Spring Awakening is a cautionary tale but also a love story between Wendla and Melchior who find themselves at the mercy of a system that works against them.
Director Michael Mayer (currently headed back to Broadway to stage a musical based on Green Day’s album American Idiot) staged the original production and this touring production. “I want people to come and have a fantastic time,” he says. “I hope they laugh and recognize themselves. I hope they are moved by the story. Without getting preachy, I think this play can have a positive impact on society as well as provide a terrifically entertaining and very, very moving theater experience.”
The show has affected people, Mayer says. “We’ve received so many letters, so many e-mails from people saying, ‘This play has changed my life.’ We’ve gotten cards from kids who were suicidal, or whose friends were, and they say this was a real catharsis for them. I think families across the board have had big important conversations about growing up and sexuality and politics and religion and the family unit and social issues as a result of seeing this play together.”
That said, Broadway Across America does include this statement in its publicity: “Spring Awakening contains mature themes, sexual situations and strong language.” The musical numbers are hit-you-between-the-eyes songs delivered with athletic choreography. In “The Bitch of Living,” the boys dance stridently and sing with force about their inability to manage the anxieties of flowing hormones, “the itch you can’t control.”
There are softer, more thoughtful numbers, too, as the teenagers’ emotions ebb and flow. Spring Awakening concludes with a poignantly hopeful number, “The Song of Purple Summer,” expressing the seasonal cycle of nature, the progression from the burgeoning energy of springtime to the fullness of summer, the wonder of evolving life.
But the show is laced with cynicism, especially from Melchior, who loses both his friends tragically. When he sees that no matter what he tries to do, he’s going to be judged negatively by his small-minded teachers and other adults, Melchior sings a number called “Totally Fucked”:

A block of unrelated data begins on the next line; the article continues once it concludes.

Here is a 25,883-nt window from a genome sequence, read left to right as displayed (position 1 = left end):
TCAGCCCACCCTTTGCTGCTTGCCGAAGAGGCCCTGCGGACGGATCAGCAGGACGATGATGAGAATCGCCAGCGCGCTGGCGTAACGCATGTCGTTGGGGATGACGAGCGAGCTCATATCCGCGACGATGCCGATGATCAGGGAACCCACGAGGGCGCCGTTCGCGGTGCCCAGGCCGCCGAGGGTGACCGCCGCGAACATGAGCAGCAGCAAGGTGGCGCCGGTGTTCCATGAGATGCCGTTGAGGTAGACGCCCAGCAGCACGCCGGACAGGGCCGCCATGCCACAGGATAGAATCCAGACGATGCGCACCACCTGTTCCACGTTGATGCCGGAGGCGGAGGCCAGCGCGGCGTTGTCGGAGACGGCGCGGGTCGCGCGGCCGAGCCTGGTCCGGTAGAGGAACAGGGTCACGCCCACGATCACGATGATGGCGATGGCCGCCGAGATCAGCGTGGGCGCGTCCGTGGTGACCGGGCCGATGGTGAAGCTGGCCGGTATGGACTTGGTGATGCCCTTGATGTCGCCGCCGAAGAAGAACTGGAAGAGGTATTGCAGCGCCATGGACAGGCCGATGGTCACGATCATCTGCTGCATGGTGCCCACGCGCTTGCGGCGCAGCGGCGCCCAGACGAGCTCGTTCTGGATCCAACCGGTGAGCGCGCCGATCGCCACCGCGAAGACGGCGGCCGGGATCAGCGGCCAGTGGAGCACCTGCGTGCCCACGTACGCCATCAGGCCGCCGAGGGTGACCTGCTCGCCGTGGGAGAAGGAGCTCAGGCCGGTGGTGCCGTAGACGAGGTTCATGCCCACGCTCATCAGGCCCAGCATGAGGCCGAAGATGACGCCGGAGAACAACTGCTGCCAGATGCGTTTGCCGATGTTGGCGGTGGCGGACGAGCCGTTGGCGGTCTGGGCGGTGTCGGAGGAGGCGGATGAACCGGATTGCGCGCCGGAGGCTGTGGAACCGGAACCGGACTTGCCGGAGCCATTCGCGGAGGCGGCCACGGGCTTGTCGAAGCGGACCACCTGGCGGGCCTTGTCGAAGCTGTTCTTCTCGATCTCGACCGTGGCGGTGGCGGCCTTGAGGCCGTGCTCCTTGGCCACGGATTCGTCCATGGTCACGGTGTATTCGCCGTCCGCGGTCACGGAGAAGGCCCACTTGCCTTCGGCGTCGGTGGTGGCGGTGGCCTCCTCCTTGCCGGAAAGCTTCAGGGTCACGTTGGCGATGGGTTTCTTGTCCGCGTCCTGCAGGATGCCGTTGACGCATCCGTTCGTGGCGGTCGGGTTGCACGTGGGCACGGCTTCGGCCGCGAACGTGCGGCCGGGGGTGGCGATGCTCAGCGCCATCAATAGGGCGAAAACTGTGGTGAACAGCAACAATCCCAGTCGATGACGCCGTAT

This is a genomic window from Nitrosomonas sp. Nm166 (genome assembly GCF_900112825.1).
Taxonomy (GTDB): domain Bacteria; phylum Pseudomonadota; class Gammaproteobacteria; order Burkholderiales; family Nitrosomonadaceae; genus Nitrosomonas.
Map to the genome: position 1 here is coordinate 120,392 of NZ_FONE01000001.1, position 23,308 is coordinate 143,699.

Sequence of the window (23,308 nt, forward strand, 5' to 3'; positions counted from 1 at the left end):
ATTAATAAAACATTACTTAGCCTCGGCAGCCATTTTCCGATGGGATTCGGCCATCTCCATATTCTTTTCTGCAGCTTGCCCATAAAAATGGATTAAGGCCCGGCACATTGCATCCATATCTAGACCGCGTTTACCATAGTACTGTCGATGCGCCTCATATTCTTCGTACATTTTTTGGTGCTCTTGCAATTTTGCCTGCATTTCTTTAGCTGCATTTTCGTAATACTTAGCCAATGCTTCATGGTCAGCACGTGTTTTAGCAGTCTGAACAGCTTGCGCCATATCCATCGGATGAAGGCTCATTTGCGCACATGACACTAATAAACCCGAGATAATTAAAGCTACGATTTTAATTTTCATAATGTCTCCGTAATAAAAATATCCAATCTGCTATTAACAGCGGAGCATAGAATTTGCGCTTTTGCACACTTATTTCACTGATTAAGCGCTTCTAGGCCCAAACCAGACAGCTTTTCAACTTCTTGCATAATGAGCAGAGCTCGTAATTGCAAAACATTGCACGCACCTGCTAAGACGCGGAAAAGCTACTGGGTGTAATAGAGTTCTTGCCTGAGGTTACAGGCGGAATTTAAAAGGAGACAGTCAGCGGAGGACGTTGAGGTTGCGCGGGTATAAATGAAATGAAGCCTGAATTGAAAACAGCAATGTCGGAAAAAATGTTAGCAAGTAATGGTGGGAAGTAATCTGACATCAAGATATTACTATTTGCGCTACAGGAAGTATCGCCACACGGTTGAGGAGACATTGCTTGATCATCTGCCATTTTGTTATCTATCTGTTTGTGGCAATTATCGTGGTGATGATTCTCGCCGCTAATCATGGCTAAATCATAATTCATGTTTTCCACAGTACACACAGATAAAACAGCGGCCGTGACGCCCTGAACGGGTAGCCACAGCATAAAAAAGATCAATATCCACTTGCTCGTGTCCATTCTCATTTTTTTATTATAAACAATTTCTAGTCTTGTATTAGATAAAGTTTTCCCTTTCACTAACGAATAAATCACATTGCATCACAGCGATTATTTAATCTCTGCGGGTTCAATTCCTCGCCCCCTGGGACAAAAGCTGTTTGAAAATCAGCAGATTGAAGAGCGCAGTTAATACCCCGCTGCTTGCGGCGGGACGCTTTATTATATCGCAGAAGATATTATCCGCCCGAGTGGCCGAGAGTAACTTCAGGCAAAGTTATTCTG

There’s a moment you know — you’re fucked!
Not an inch more room to self-destruct
No more move — oh yeah, the dead-end zone
Man, you just can’t call your soul your own
Such words were not likely in the vocabulary of a 16-year-old boy in provincial Germany in 1891, but they resonate with today’s audiences. Melchior and his friends wear the clothing of the period, but the highly charged, dissonant music to which they sing and dance provides a bombastic counterpoint that bespeaks today. The dynamic contrast between the two is the energy behind Spring Awakening’s power.
If these songs don’t sound like “Oh, What a Beautiful Morning,” well, that’s part of the point of this powerful show. Go with your eyes and ears wide open — and be awakened. This could be one of the most meaningful musicals you’ll ever see.
A final note: If you would like to experience the unflagging energy of Spring Awakening up close and personal, onstage seats are available for every performance for $25. They must be purchased in person at the Broadway Across America box office (downtown in the Mercantile Center at 120 E. Fourth St.). Specific procedures must be followed, but for those who enjoy theater delivered full-throttle, this will be a memorable opportunity.
SPRING AWAKENING runs Jan. 12-24 at the Aronoff Center for the Arts. Buy tickets, check out performance times and get venue details here.
Read Rick Pender's review here.